Q: How has your background helped you institute the model used in the shop?

A: My background gave me the ability to understand what the next move needed to be. During part of my career, I worked in production shops where there were more disciplined practices and the assembly line was in use. Cars would move pretty seamlessly through a shop, resulting in a one- or two-day repair.

I decided to implement that methodology into the collision repair system and found it has been working out pretty well.

Q: What did it entail to build a shop that focuses on heavier collision?

A: It took many years of experience and a lot of planning as far as the layout of the facility and to set up a consistent production line. With our model, a vehicle has no choice but to drive straight into the shop. Then it goes on to a track system and the car slides into its proper stalls. It helps you stay disciplined on the order of things.

We also built a team that understands the importance of perfecting one skill instead of multiple skills in order to meet the goals of the company. If you are a frame person, you are a specialist and expert in structural and frame. If you are in the welding department, you are an expert in cutting, fitting and welding and that’s your job; you don’t need to worry about any of the other skill sets in the facility. We just require you just do that job correctly and pass it off to the next person, so they have success.

We also have removed many of the traditional burdens a technician faces that cause loss of focus on the repair. Typically, body shop technicians are paid on commission. We are salary-based and pay hourly. Whether our employees fix a car or not, they are paid. Our model relies on having technicians available in real time for any vehicle that comes their way. That’s the investment we made.

Q: What has your experience been like with Fix Auto?

A: Each Fix Auto is independently owned and operated. I’ve found that Fix Auto is a supporter of innovation. They are always encouraging the individual franchisees to raise the bar on whatever they do.

I regularly attend Fix Auto meetings. I think that anytime shops can get together, the owners can collaborate on what’s working for them and what’s not. Something new always seems to come out of that.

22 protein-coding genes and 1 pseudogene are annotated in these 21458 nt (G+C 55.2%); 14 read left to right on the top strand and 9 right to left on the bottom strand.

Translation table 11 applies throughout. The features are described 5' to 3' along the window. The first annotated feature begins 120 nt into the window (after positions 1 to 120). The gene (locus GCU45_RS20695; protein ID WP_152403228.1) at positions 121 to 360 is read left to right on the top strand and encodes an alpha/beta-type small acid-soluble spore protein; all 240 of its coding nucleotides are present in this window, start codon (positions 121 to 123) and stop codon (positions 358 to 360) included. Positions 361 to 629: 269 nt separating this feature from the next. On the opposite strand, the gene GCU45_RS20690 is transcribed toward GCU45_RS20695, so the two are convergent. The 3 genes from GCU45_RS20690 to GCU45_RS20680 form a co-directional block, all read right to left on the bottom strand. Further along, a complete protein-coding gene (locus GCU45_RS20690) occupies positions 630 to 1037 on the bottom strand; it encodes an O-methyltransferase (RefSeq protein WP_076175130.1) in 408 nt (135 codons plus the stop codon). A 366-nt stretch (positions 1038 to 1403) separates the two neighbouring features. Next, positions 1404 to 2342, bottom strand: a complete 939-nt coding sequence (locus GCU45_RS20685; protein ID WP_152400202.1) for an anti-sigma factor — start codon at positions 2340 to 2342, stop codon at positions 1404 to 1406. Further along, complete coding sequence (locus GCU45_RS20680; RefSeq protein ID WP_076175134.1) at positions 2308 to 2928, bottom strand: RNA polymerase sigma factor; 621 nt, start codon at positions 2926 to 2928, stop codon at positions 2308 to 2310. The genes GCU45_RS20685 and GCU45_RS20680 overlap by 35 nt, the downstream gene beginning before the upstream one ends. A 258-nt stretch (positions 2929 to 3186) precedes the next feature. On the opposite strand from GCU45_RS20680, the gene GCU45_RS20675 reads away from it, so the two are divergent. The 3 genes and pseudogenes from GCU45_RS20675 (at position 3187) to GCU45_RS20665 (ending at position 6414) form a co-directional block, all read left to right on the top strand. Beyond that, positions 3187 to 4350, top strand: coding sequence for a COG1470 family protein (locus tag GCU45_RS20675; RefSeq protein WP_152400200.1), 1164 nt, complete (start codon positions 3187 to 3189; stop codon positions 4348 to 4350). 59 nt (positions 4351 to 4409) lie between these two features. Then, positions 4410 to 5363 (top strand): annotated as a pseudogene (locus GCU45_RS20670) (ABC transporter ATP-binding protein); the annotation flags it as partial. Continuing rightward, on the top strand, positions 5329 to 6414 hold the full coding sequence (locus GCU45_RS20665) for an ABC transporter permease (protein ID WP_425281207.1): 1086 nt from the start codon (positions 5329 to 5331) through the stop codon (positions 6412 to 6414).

Q: What is your advice to shops preparing for the future and being innovative?

A: If you’re tired of sitting at the table, wondering how you can best cure diminishing profits, increased cycle times and the increased risks associated with today’s vehicles, you really need to know the make-up of what you are bringing into your facility.

After studying this for many years, I believe that 15 out of 100 vehicles will require structural work, welding or heavy mechanical. Once those cars are identified, they will eventually end up in a specialized shop like ours and there’s an enormous amount of profitability available and more seamless throughput.

Although we receive a variety of vehicles, the shop was designed and built to repair vehicles that were those 15 out of 100 cars that average about $5,500 a claim and have structural and/or welding and/or mechanical work needed related to the collision.

About 90 percent of our work is DRP-related. We opened February 5 of this year and we brought in $90,000 our first month and $151,000 our second. Our goal is to repair about six of these heavier collision claims per day.

When you separate the heavier collision out of the mix of both heavy and light repairs, there is a very prosperous business model to be had for both types. The larger repairs can be done in five to seven days compared to the 20 or more that it currently takes the industry today, and the lighter hits in zero to three days; deeper discounts can be offered to both the insurer and consumer.

Stacey Phillips Ronak

Columnist
Stacey Phillips Ronak is an award-winning writer for the automotive industry and a regular columnist for Autobody News based in Southern California.